Monday, July 30, 2007

Movie Review: Match Point

Watched Woody Allen’s latest on DVD last night. It’s good film; the old man still makes very good films. And it’s entirely comedy free (on purpose). Like Annie Hall (1976), the setting is the world of educated, yet neurotic; financially comfortable, yet wanting social urbanites. Match Point (2005) happens to be set in London instead of Allen’s beloved NYC but he still absolutely nails the posh dialogue.

Match Point also has Annie Hall’s quirky meet-cute scenario; relationship navel-gazing; and a love that initially blossoms but ultimately fades. Unlike Annie Hall, there’s a gruesome shotgun blast double homicide.

I don’t recall if neurotic Alvy Singer ever filed down a shotgun while laying in wait to murder Annie. Maybe it was one of the Annie Hall deleted scenes. I'll have to check the DVD for extras.

So Match Point can be found in your video store’s drama section. The themes it explores include:

Luck - How we may delude ourselves into thinking that hard work and intuitive goodness determines what we achieve in life, but how so much is just dumb, blind luck. Luck in tennis is the metaphor here for luck in life.

Class – The main character is poor Irish tennis-pro but works hard to move up. He’s well read, appreciates fine culture and through chance at the opera meets a lovely girl and marries into her wealthy London family. He’s set up for life but jeopardizes it all for a torrid affair with a smokin’ hot sultress played convincingly (method acting, perhaps?) by Scarlett Johansson. The cinematography is so good, you practically taste the sultry temptation.

Destructive Desire – I found it a bit awkward to watch a hot adulterous affair with my significant other. The tennis pro’s caught in a web of lies and keeps spinning. I’m on the couch stuffing my mouth with popcorn, avoiding eye contact. He wants to keep his comfortable life but wants to have the passionate woman too. I don’t want to get punched in the arm.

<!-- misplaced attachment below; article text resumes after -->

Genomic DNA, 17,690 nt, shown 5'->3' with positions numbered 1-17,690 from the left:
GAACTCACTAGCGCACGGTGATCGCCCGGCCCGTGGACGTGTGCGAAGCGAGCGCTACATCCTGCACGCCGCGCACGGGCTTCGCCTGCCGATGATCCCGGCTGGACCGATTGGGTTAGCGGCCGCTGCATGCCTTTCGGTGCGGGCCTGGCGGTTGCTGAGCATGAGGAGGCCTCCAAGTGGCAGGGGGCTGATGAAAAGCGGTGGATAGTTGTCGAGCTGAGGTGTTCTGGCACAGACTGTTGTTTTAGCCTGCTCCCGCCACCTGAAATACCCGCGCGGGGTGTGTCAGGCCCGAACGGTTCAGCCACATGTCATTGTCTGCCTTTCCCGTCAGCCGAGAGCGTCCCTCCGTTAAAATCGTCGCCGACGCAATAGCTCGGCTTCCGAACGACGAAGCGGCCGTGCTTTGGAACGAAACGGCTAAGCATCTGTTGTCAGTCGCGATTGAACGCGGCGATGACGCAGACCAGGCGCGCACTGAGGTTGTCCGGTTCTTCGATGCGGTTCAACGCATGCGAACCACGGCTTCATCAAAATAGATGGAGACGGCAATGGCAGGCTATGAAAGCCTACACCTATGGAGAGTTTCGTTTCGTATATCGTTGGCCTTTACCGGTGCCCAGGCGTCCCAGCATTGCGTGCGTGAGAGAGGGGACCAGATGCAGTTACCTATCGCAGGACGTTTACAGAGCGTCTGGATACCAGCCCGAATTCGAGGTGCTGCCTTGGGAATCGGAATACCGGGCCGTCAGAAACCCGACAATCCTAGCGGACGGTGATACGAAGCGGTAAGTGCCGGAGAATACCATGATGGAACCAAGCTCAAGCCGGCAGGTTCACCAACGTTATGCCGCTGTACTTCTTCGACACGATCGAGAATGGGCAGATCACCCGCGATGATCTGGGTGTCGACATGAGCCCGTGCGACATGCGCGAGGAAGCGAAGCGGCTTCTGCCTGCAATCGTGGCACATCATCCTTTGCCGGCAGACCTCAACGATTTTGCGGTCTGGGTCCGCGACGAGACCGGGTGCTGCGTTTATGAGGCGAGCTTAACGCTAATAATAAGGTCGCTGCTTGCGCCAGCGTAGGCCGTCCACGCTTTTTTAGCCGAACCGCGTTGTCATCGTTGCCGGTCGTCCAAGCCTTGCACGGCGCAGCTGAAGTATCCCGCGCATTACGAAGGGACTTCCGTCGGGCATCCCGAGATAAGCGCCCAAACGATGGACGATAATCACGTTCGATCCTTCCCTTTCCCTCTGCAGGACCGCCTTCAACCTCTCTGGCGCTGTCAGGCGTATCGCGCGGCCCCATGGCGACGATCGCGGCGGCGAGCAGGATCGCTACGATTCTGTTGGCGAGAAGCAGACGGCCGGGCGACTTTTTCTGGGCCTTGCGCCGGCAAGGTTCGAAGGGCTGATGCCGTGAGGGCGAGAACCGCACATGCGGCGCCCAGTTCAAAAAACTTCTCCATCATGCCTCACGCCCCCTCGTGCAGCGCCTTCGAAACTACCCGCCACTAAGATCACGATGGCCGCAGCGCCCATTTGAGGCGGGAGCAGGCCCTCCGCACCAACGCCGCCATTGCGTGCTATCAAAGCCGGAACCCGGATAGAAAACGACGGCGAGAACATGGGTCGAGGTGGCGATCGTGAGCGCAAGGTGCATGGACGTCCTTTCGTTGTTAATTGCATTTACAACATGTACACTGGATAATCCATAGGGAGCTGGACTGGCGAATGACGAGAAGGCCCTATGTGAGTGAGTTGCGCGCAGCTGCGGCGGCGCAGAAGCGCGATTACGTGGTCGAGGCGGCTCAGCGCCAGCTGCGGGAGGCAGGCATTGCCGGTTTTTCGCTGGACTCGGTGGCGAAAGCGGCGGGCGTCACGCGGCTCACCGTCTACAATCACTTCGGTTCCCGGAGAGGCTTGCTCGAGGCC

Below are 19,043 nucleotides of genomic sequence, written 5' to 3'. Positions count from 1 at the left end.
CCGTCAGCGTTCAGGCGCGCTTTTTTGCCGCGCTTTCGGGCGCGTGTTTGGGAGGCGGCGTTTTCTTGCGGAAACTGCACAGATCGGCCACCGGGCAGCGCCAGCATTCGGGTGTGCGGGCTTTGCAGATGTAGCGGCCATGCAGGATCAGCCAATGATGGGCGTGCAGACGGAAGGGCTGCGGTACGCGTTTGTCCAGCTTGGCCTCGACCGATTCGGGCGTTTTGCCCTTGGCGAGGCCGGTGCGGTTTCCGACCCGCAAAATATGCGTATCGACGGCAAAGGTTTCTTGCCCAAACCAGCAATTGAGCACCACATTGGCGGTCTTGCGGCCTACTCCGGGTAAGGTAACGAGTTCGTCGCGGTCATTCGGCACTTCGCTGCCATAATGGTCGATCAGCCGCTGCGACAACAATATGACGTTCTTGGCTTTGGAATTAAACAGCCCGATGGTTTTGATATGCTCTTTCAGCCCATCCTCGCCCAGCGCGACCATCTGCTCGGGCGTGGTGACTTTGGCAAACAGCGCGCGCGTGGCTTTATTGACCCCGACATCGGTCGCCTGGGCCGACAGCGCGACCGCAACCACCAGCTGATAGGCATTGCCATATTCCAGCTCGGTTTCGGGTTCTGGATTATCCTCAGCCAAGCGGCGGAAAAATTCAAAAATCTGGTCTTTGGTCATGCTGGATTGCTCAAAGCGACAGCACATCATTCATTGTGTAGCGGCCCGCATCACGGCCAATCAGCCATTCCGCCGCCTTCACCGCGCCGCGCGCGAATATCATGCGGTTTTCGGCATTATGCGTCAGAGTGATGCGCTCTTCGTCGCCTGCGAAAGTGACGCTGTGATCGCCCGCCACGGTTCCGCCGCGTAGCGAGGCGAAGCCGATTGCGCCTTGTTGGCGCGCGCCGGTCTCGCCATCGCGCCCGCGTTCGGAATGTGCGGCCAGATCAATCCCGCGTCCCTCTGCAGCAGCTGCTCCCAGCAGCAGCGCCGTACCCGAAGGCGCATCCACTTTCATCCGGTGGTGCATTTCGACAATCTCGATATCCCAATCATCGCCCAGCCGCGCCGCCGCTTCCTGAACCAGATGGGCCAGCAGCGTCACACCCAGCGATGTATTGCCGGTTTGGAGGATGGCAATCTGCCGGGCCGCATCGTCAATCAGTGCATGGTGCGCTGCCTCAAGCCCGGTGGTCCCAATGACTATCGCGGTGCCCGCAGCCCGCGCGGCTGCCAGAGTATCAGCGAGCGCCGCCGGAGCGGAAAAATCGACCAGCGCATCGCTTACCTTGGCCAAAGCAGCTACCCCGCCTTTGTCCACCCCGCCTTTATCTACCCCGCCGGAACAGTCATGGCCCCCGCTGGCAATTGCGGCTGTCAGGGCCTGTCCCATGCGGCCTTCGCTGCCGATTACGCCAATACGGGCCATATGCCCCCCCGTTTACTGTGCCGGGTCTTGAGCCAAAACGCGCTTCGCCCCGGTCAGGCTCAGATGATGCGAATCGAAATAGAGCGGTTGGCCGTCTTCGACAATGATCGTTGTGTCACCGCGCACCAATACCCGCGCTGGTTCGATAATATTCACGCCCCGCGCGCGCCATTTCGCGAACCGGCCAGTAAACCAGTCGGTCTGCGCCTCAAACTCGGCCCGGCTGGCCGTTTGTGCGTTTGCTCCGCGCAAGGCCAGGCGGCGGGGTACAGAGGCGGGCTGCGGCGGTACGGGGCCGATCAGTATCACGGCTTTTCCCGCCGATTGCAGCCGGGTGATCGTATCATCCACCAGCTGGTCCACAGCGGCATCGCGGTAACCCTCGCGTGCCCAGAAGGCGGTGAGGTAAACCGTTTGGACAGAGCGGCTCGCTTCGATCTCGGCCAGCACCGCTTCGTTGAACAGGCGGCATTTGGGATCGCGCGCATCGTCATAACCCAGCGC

As a man, I felt vicariously guilty. Especially since I’d so have a hot adulterous affair with Scarlett Johansson. So if you’re reading this right now…[makes “call me” hand sign]. I feel guilty already.

Justice – The plot recalls Allen’s previous dark drama Crimes and Misdemeanors and that Russian guy’s Crime and Punishment. Reasonable circumstances get out of control and the tennis-pro reaches a morbid conclusion that should not be reached.

In a dream, he muses:

It would be fitting if I were apprehended... and punished. At least there would be some small sign of justice - some small measure of hope for the possibility of meaning.

On some level, he wants to get caught. And he was sloppy in execution, almost inviting his condemnation. The universe remains indifferent.

Plot - The plotting is commendably even and not to spoil the surprise ending, but...Harry Potter dies in the end. Also, Rosebud is a sled.

Summary - Match Point is pretty darn good. It's been hailed as both a critical and commercial success and heralds a welcome return to form for Woody Allen. Critics rate it 4.5 out of 5 possible asian stepchild brides.

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